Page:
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How To Create a Payroll Policy

Updated: Oct 31, 2023

A payroll policy explains the process of payment — salary administration, timesheet keeping, wage methods and payment schedules — making employees conscious of what to anticipate on payday.

A close up of the summary section of a paystub showing the Total Pay, Taxes, and Deductions

Your payroll management system, which details your obligations as an employer, should be such that it avoids costly noncompliance by detailing the payment of the right taxes for each employee and processing claims for expense reimbursements. Your payroll policy must also keep up with local, state and federal employment tax and wage laws. Your payroll system defines the responsibilities and accountabilities of all payroll staff and managers, including access and security levels.

Operations should be certified in detail, covering everything from employee hiring to separation. Procedures should cover payment processing —managing new contracts, time reporting, work changes, outstanding payments, data updates and deductions. Does your company use a payment processing service? You must still be on top of legislative requirements that determine the employment status of workers and need to be complied with.

Your payroll policy ensures that salary processing is executed accurately, consistently and transparently. With standard procedures, compliance and oversight, devise a policy that keeps an eye on government guidelines while adhering to your company's rules and regulations.

Know the key aspects

Keep the following in mind as you create a payroll policy:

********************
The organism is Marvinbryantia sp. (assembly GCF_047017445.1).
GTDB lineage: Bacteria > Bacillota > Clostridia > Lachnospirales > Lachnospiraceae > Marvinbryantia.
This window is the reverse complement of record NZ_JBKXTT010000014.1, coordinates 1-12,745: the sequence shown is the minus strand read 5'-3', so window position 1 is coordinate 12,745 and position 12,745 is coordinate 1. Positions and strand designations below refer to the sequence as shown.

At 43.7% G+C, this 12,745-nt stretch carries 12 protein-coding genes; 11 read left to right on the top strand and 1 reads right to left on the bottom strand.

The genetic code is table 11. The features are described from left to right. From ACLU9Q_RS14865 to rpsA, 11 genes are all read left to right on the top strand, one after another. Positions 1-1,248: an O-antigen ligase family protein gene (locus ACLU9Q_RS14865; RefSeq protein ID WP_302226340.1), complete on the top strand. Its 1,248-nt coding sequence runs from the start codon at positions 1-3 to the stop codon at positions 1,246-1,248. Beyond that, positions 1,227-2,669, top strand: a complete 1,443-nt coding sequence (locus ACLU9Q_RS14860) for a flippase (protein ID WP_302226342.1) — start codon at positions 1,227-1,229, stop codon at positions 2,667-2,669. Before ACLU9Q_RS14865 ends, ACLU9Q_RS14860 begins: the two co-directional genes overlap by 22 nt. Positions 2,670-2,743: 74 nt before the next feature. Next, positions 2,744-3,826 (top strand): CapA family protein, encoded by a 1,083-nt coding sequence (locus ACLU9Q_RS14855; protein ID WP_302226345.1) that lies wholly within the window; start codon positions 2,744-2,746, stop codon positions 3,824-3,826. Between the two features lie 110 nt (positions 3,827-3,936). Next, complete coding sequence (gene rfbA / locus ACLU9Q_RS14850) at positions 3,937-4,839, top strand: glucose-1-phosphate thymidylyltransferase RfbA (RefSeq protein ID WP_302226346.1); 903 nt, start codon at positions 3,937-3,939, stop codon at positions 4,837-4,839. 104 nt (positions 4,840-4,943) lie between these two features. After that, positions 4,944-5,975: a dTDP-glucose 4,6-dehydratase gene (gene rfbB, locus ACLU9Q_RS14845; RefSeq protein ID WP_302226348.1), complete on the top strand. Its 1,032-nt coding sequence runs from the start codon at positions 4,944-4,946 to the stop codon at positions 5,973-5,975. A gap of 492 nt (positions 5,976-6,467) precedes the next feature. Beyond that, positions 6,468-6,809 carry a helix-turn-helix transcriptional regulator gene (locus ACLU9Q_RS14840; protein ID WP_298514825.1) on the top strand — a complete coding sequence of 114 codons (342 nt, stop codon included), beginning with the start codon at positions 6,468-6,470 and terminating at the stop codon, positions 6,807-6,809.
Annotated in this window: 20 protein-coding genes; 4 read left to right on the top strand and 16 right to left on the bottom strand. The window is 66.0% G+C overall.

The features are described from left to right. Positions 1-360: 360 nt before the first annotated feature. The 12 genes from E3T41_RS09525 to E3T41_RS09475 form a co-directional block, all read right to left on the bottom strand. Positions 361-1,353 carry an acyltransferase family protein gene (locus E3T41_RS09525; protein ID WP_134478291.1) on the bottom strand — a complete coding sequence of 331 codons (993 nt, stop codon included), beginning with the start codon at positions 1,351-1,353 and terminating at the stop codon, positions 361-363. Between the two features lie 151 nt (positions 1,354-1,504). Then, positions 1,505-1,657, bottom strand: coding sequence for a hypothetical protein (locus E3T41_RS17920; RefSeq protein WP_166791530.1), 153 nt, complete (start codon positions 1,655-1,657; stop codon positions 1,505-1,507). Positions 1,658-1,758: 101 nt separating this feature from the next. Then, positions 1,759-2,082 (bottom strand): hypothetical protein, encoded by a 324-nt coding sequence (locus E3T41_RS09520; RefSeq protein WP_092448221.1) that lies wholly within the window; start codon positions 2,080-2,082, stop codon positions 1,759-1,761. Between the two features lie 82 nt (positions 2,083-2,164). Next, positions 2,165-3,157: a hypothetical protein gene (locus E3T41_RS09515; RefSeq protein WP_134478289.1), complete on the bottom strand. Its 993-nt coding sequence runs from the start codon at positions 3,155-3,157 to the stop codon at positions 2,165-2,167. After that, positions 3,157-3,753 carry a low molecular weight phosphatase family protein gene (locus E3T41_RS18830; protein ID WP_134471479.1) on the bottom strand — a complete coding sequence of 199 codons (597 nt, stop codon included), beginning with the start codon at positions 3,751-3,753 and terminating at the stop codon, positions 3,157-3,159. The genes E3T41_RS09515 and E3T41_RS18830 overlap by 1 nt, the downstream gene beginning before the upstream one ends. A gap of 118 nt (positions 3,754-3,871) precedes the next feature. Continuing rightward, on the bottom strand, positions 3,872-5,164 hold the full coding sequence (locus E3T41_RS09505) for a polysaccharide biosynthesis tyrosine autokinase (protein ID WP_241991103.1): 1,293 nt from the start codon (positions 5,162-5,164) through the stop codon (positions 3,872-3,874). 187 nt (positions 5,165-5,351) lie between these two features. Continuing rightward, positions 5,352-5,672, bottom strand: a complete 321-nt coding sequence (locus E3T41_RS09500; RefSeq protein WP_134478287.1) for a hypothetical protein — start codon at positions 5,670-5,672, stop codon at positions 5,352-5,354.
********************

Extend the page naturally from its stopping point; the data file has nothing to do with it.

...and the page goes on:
• Document your payroll policy with approvals and signoffs built in — writing payroll procedures shortens the learning curve when you hire someone or a company to take over payroll responsibilities.

  • Describe how employees document and submit timecards using any timekeeping system that works for your firm.

  • Document how often payroll checks are cut or how to submit payroll information or records to a payroll service so it can print the checks. How are employee wages calculated? How are payment adjustments made? What procedures are needed to deduct a workday wage if an error was made? Write down all the steps involved.

  • Communicate the payroll policy to employees and all internal stakeholders.

  • Maintain the records, such as W-2s, timecards and tax statements, for at least three years. Describe where the records are stored, filed and saved — electronically or on hard copy.

  • Define access and safety levels, differentiating various employee groups.

Once the first draft is written, ask an employee to follow the instructions to see whether the payroll is processed correctly.

Ask for feedback on instructions that had problems or didn't seem to make sense.

Write the final steps, refining and adjusting procedures into a final format.

Sweat the details

A payroll policy should specify and manage the responsibilities and accountabilities of staff. Since payroll covers sensitive and confidential information, the policy should be certified in detail in your handbook of policies — employee hiring to separation, how you manage new employee contracts, work changes, outstanding payments, data updates and deductions.

You must comply with a wide range of state and federal rules, such as determining the status of workers as part of the process. That's why clarity in your payroll policy, aside from creating an efficient department, builds a cohesive team and reduces the chances for misunderstandings or conflicts by being transparent.

Ensure all your employees have access to your payroll policy, update it to remain in line with any changes and keep open lines of communication — especially how to process payroll manually in case of emergencies.

Contact FIC Human Resource Partners' Nuance Workforce Solutions for help ensuring that your organization's payroll policies are efficient, consistent, and transparent.



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